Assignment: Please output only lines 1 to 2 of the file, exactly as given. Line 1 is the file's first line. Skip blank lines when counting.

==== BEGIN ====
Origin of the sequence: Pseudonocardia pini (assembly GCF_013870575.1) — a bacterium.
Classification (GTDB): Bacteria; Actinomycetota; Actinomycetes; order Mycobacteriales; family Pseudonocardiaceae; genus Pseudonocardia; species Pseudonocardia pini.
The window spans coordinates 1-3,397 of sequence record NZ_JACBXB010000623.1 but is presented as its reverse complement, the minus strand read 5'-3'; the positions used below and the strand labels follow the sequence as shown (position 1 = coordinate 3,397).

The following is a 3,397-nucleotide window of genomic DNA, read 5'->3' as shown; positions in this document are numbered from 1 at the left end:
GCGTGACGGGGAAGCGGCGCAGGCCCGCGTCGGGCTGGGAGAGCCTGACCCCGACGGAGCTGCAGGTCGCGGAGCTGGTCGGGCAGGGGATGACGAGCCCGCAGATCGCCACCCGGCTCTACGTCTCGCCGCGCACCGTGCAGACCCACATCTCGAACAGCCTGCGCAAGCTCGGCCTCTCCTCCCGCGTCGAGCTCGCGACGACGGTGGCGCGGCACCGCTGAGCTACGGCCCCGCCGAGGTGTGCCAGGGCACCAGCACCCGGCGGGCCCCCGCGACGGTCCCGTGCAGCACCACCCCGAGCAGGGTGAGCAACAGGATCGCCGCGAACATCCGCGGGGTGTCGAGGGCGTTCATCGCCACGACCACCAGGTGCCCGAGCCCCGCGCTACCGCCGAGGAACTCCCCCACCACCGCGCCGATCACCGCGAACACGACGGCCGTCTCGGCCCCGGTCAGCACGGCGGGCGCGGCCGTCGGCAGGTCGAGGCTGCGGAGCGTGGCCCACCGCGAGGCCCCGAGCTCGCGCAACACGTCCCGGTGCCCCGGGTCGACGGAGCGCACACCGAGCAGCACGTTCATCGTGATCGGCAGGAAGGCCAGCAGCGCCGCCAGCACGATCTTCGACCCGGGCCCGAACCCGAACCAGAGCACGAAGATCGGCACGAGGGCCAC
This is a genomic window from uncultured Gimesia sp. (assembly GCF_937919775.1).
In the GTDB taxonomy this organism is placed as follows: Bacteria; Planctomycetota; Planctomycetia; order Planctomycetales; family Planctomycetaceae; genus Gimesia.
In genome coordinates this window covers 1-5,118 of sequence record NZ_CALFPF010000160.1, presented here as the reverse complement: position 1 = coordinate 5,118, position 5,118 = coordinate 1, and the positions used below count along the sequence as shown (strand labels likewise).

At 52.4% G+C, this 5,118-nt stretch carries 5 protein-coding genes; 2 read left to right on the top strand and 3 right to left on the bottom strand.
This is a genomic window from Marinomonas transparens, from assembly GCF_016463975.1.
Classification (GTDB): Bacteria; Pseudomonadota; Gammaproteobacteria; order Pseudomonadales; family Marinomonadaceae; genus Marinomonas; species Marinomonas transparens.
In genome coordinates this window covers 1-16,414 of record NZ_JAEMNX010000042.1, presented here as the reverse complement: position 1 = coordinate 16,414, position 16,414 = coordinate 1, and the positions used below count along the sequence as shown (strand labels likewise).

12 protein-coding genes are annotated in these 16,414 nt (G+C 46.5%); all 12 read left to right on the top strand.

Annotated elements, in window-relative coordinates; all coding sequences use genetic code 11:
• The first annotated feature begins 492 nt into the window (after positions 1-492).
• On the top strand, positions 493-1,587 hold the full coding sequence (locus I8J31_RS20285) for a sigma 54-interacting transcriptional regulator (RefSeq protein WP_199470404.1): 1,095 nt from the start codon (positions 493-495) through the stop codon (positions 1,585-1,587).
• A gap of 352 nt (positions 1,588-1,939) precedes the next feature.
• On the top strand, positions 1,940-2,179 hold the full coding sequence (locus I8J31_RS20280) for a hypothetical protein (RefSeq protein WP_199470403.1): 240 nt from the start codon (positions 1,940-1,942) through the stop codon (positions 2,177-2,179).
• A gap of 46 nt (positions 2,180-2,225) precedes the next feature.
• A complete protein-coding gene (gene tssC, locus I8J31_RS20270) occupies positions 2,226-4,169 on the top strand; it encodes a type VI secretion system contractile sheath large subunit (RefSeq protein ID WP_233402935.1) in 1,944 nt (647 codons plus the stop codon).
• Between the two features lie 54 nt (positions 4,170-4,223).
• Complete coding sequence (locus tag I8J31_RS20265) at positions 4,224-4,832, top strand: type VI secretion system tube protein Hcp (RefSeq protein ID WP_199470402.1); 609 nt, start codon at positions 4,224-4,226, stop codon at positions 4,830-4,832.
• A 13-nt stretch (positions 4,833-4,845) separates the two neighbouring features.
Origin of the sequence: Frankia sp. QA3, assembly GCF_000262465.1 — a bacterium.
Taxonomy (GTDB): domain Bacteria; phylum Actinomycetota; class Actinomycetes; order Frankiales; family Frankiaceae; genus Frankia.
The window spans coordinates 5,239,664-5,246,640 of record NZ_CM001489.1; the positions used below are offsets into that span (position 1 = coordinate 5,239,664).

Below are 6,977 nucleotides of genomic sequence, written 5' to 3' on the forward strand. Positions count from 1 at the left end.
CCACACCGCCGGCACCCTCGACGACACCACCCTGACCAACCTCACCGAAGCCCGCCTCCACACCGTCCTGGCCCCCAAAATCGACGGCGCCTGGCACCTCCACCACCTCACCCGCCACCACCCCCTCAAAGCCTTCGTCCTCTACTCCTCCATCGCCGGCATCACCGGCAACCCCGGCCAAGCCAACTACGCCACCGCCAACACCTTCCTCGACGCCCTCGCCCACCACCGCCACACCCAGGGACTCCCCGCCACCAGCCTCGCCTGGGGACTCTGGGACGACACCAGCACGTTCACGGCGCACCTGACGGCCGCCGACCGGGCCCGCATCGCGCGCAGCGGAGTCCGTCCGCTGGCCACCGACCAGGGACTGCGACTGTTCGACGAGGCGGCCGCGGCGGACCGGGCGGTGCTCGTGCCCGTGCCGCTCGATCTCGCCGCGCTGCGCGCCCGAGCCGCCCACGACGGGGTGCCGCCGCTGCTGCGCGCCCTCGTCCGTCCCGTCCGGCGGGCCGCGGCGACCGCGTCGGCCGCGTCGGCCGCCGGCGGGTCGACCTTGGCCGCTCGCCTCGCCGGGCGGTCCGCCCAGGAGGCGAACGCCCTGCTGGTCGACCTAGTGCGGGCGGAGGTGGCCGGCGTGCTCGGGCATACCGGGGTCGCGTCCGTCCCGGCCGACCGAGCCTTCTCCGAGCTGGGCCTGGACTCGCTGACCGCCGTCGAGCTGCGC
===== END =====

Origin of the sequence: Pseudonocardia pini (assembly GCF_013870575.1) — a bacterium.
Classification (GTDB): Bacteria; Actinomycetota; Actinomycetes; order Mycobacteriales; family Pseudonocardiaceae; genus Pseudonocardia; species Pseudonocardia pini.